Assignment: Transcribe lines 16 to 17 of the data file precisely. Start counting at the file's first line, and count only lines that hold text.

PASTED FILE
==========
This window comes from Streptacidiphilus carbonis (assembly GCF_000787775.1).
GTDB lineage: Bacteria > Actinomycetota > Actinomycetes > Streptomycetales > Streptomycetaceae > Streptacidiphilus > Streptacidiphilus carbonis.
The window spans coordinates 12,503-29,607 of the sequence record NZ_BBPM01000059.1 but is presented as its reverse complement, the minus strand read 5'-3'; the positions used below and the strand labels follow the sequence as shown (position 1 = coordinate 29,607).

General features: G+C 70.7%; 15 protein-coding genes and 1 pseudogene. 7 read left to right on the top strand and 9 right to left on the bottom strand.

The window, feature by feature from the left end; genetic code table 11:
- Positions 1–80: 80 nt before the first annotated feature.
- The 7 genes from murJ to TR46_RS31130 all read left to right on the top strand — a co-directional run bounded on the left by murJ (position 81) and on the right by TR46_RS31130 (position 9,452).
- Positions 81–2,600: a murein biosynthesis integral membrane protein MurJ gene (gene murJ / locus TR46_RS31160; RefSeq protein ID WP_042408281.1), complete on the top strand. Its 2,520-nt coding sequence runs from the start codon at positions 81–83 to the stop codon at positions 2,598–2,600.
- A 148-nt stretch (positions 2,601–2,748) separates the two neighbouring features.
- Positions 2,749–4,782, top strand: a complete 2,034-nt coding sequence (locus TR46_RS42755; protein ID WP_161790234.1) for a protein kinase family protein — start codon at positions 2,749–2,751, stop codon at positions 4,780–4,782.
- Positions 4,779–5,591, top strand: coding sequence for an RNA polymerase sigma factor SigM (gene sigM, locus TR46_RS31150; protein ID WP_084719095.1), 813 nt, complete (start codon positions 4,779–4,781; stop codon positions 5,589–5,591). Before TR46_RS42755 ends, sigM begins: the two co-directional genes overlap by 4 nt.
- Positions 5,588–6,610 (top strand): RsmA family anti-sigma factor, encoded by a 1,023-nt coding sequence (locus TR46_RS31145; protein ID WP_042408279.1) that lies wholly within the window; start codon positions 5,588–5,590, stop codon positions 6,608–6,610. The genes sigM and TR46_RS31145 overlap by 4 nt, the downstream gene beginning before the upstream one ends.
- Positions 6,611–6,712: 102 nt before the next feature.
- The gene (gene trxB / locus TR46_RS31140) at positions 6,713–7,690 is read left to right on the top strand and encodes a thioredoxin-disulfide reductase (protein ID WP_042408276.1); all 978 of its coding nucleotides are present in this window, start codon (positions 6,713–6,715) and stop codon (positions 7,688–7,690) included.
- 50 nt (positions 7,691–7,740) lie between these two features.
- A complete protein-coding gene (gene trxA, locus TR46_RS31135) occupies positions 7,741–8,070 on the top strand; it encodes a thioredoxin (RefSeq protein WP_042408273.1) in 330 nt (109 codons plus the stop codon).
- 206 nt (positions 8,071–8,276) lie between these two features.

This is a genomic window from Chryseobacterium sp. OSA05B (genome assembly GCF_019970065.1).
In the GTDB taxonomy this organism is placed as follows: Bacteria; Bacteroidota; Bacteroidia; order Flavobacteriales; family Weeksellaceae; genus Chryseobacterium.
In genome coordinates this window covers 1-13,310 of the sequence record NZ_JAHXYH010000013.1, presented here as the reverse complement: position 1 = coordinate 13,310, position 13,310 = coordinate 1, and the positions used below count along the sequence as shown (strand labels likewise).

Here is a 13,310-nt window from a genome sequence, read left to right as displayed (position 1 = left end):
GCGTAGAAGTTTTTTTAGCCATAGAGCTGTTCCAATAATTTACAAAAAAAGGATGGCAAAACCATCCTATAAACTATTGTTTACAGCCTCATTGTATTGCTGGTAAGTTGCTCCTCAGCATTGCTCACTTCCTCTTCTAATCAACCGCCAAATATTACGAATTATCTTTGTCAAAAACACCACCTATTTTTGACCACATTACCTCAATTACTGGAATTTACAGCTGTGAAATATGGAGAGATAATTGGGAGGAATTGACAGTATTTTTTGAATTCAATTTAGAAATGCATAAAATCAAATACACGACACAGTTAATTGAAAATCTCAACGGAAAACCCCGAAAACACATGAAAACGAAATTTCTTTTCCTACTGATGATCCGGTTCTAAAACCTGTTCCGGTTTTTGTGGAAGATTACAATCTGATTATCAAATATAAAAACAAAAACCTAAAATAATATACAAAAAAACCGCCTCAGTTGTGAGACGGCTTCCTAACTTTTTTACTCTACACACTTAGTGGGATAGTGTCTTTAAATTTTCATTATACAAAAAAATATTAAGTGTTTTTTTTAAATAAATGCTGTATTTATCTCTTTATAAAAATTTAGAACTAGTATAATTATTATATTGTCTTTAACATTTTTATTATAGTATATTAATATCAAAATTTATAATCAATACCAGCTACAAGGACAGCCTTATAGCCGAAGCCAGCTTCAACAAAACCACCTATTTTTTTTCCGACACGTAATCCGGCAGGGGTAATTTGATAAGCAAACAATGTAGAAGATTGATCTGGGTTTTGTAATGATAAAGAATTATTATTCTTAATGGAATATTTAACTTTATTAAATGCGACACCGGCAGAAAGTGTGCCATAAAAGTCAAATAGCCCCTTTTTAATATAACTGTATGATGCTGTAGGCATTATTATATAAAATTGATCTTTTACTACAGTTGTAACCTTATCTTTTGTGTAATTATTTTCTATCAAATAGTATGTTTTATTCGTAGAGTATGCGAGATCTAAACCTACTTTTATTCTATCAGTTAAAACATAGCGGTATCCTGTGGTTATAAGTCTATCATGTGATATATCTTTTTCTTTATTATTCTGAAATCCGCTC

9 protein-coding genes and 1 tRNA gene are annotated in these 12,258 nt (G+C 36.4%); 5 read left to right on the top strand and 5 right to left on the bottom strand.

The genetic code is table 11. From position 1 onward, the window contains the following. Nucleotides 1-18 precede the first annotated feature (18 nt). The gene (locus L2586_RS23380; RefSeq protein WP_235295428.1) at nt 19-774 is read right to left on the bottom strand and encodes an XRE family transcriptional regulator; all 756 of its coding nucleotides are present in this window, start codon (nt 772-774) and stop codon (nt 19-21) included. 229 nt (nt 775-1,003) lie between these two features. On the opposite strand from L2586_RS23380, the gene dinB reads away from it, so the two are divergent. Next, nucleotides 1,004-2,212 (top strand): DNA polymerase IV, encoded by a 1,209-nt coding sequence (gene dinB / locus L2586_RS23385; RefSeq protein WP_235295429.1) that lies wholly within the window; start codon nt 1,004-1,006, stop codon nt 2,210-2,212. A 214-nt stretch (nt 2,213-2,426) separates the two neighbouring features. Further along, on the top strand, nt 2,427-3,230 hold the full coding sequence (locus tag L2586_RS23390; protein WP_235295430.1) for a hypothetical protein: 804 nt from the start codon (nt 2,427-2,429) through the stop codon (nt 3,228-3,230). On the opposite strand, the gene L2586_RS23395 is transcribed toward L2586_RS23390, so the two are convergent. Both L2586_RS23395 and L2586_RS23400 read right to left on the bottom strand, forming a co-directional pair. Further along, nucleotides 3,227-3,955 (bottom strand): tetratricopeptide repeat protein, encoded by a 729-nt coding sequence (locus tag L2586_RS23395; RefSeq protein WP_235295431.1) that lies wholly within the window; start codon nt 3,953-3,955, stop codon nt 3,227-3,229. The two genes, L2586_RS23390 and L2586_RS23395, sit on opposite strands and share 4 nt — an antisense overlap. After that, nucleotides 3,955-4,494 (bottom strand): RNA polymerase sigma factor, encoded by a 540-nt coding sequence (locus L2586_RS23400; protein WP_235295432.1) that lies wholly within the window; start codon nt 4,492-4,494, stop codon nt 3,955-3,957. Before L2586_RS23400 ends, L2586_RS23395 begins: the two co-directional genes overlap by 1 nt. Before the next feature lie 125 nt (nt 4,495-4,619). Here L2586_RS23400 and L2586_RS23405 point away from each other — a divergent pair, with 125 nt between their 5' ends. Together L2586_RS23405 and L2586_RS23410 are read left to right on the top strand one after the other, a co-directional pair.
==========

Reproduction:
- A complete protein-coding gene (gene trxA, locus TR46_RS31135) occupies positions 7,741–8,070 on the top strand; it encodes a thioredoxin (RefSeq protein WP_042408273.1) in 330 nt (109 codons plus the stop codon).
- 206 nt (positions 8,071–8,276) lie between these two features.